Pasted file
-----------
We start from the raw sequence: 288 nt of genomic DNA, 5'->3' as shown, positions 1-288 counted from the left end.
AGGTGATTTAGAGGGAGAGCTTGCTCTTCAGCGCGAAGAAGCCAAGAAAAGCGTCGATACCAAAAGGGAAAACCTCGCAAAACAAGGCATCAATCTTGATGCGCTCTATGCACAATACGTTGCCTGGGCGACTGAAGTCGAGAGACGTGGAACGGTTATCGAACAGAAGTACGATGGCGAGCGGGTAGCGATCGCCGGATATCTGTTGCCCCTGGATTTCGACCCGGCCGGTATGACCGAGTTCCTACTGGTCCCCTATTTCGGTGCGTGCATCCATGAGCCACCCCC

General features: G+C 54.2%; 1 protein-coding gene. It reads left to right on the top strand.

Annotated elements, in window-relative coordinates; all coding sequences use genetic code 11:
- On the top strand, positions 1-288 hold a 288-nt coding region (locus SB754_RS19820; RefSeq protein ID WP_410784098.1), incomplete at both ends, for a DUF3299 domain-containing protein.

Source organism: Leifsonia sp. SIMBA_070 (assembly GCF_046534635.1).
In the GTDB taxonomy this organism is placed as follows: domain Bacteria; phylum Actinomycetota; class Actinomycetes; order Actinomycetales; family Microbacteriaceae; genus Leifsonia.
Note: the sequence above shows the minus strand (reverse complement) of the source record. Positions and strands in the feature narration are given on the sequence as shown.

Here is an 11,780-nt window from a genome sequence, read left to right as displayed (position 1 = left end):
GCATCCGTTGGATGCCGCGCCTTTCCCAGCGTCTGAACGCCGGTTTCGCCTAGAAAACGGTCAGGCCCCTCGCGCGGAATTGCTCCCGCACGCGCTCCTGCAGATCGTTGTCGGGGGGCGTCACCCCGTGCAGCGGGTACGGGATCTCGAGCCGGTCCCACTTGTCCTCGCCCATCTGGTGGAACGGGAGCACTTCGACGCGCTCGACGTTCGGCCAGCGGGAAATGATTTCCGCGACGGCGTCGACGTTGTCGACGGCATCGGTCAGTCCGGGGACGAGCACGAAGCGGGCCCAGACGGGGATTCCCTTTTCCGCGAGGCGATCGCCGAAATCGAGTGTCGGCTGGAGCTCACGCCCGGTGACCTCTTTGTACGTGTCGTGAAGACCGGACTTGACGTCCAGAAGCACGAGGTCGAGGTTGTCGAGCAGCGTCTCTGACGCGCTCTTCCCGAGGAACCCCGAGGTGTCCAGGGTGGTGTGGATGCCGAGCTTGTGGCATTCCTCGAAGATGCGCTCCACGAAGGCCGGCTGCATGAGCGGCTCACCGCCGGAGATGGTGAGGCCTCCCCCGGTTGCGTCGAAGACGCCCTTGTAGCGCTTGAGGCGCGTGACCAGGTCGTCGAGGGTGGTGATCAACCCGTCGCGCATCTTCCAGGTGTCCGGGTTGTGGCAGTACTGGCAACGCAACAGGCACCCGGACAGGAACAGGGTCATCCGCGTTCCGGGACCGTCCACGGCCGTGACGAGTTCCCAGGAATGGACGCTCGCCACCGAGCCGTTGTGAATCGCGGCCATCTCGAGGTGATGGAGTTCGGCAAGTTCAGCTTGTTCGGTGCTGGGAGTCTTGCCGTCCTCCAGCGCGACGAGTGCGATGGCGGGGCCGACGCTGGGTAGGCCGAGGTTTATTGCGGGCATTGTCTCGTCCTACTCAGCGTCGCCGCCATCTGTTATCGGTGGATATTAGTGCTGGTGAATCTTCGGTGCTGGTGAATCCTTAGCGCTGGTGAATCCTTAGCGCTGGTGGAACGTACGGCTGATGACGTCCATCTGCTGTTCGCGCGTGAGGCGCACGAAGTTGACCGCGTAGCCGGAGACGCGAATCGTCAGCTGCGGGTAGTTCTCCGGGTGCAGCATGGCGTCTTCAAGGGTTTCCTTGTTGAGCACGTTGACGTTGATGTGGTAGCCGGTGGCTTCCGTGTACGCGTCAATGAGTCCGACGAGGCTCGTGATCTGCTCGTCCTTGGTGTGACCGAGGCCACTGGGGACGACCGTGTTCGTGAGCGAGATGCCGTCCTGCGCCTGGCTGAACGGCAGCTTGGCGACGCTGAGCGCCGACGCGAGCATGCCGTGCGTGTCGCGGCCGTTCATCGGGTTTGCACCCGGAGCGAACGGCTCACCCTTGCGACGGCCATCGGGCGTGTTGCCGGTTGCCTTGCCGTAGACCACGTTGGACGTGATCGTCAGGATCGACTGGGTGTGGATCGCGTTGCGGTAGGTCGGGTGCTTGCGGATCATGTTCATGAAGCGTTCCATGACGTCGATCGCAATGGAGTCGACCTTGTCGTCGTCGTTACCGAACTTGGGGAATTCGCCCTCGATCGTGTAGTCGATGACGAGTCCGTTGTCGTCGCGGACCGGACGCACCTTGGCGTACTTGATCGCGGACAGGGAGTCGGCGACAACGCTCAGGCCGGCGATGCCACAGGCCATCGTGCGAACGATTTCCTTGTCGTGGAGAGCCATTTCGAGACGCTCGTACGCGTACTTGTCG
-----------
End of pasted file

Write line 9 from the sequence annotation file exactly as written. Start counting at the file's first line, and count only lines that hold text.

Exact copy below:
Here is an 11,780-nt window from a genome sequence, read left to right as displayed (position 1 = left end):